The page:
Operator 25 was a surprise candidate for me, but for my Melbourne friends it was simply another day in the big city.  If mainstream delights like the Hardware Société does not score well in your books, here is where you belong.  Not regrets for sure.  In fact, this was my top brunch in this big city.  For 2 people with a dessert to share would have costed no more than $26/27.  (No guarantee of queue-less weekends!)

Looking for Brunch?  Check out my Melbourne Brunches in 2014

Operator25 on Urbanspoon

Tuesday, August 12, 2014

Melbourne: Brunches of 2014 (Hardware Société)

Ever since I visited Melbourne 7 years ago, I have envied the lifestyle here.  Shopping and eating usually came tops but after NYC, I found that exploring the little lane ways that divides the city into small navigable plots was an even more enjoyable thing to do as a tourist as you never know what lies behind the next corner.   Putting likes aside, my most recent trip here is proof to why Melbourne is easily the brunch capital of Australia.  If you plan on visiting Melbourne, this 3-part breakfast/brunch post is WenY's verdict on the city's 3 hot spots!  With queues out of the door by 8 at most of them, you have been warned.  Go or not to go?  Your choice ;)!

Hardware Société at Hardware Ln, Melbourne CBD
My first stop at 7.30 in the morning was Melbourne’s top brunch spot, the Hardware Société.  I scanned the little eatery and found that it was no surprise that this place had hour long queues during weekends as it only seats 30-40 people.  However, solo dining in this “French” spot is a breeze at that time and I was immediately seated at the bar.

My breakfast was quick to arrive that morning and no it was not their famous baked eggs (too boring!). Instead I opted for a dish of crisp pork belly .  Damn it was good. For starters, the pork belly had the right seasoning and was soft through with its the skin crisp just right.  It did not have that bubbled crackling but a smooth crisp shard which had no intention of sticking between your teeth.  For presentation which I press hard at times, the eggs were picture perfect with its runny yolk trickling down ever so slowly onto the plate.  Damn it was a sight to behold. But ultimately, pinching bits of the plate and having them together was simply yums.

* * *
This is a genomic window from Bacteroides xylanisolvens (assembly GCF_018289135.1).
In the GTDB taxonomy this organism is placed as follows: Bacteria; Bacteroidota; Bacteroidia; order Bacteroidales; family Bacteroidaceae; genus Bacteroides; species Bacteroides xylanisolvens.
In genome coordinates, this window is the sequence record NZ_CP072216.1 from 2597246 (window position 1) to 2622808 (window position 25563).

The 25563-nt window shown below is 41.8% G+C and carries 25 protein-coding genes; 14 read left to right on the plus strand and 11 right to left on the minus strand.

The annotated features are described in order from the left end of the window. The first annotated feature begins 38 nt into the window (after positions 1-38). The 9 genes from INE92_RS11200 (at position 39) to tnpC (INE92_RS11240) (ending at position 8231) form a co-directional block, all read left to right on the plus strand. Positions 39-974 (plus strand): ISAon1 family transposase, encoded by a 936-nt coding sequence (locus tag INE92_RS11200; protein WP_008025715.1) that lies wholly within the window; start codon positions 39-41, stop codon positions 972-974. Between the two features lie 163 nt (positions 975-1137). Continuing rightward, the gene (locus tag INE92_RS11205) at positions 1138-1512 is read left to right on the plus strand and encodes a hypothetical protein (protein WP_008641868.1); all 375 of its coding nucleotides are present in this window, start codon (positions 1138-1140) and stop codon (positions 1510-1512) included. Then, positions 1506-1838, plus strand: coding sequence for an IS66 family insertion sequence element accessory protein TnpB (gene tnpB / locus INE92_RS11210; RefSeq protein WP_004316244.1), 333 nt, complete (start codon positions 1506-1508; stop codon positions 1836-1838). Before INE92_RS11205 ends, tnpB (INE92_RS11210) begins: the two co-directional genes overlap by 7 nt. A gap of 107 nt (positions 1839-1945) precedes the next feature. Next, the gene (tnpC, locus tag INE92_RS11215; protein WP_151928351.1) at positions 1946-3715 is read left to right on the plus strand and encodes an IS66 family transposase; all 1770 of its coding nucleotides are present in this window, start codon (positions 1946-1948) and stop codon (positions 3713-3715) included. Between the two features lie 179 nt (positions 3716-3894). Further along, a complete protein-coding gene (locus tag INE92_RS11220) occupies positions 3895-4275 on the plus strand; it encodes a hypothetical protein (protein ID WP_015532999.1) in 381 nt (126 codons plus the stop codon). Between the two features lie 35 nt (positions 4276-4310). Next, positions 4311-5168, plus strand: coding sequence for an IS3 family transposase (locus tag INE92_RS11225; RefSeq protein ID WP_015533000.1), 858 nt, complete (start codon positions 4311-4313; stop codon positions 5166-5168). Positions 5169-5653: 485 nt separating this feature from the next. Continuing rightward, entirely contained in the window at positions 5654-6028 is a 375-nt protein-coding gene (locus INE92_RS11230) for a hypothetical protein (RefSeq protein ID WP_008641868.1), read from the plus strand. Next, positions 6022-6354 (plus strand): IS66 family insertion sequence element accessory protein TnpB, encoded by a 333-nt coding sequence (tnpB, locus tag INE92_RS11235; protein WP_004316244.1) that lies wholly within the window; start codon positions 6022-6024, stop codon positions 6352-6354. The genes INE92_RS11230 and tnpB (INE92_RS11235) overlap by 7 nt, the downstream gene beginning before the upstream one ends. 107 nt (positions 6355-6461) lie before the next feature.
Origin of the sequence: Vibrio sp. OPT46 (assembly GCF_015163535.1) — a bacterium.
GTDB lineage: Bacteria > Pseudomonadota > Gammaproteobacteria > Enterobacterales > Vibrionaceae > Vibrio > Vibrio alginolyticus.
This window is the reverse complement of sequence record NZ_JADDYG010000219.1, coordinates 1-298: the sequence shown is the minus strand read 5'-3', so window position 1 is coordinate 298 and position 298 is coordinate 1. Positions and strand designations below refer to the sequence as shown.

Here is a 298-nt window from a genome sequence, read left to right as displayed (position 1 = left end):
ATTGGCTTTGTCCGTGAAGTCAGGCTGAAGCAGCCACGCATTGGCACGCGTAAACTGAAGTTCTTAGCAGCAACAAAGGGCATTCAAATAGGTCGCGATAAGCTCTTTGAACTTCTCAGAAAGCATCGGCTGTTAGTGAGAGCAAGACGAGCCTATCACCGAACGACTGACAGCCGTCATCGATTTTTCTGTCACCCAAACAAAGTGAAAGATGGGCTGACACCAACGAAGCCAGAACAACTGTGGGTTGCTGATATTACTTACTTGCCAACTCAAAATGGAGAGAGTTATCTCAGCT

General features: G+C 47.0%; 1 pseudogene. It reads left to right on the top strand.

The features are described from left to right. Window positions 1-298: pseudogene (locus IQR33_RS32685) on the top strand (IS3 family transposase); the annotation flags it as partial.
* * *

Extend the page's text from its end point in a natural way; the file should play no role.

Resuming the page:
Pork belly, polenta hash, fried eggs, caramelised onions and aioli $18.

A delicious breakfast and a pot of tea was the right kick-start to my first morning.   But fancy apostrophe naming paired with gargantuan publicity also meant that by 8.20,  queues were out of the door.  As Melbourne’s favourite spot, was it all hype?  Definitely not.  But if I had to queue for a long time, I would rather not.

Looking for Brunch?  Check out my Melbourne Brunches in 2014

The Hardware Société on Urbanspoon

Friday, August 8, 2014

Bites: Francoforte Spaghetti Bar @ William St. Arcade, Northbridge

Before jetting off to Melbourne last Tuesday, I enjoyed a  meal of pasta with my sister at the Francoforte  Spaghetti Bar located just a doorstep across from Super Star Waffles in the arcade on 189 William St, Northbridge.  7PM always seem like a bad idea but thankfully on a weekday, the congestion in this little pasta place clears quickly and it took them no more than 10 minutes to get us seated.

After being seated, we placed our orders and were given a complimentary serve of bread, with olive oil and balsamic.

Kale Pesto
Kale and lemon pesto, pecorino, caciatorre sausage, spaghetti

Porco Rosso
Sugo, pork sausages, spaghetti

Guanciale Carbonara
Cured pigs cheek, parmesan, pecorino, penne

Having picked at various pastas around the table, I could not fault with the pasta served at Francoforte.   If was cooked right, served right and the taste was pretty decent.  Do not expect lashings of creamy and American style trickery to hide the pasta.  

Whilst I was not expecting the flavours to overpower the pasta, I was not exactly bowled over by the flavour combination and wanted more bang for my buck.  For example, the Carbonara had great saltiness from the generous slices of crisp pigs cheek which was a nice touch, but the over all finish to the dish was lacking.  It did not have the silkiness or an even salt distribution.  Without a slice of pig’s cheek, it was bland.  Similar comments would apply to both the Kale and Porco Rosso pastas.  The kale pesto one had a homemade feel that enveloped the strand of spaghetti very well but still did not bring me to that level of nirvana a normal basil pesto one does.  

Was Francoforte Spaghetti a bad eat?  Definitely not.  In fact, if I went to Italy, I would be looking for the homemade feel which I get from Francoforte.  Reading the comments of other, I quickly found the error.  If in Italy, the flavour of the sauce are meant to compliment the homemade pasta.  But in the case of using pre-made pasta, does it still work?  I have absolutely no idea whether the spaghetti was homemade or not.  One thing for sure though is that it did not have the same silkiness of the one I had at Marea or Rockpool.  Then again, the two restaurants I mentioned are heavily accredited by the folks at the Michelin Guide or Australia Good Food Guide.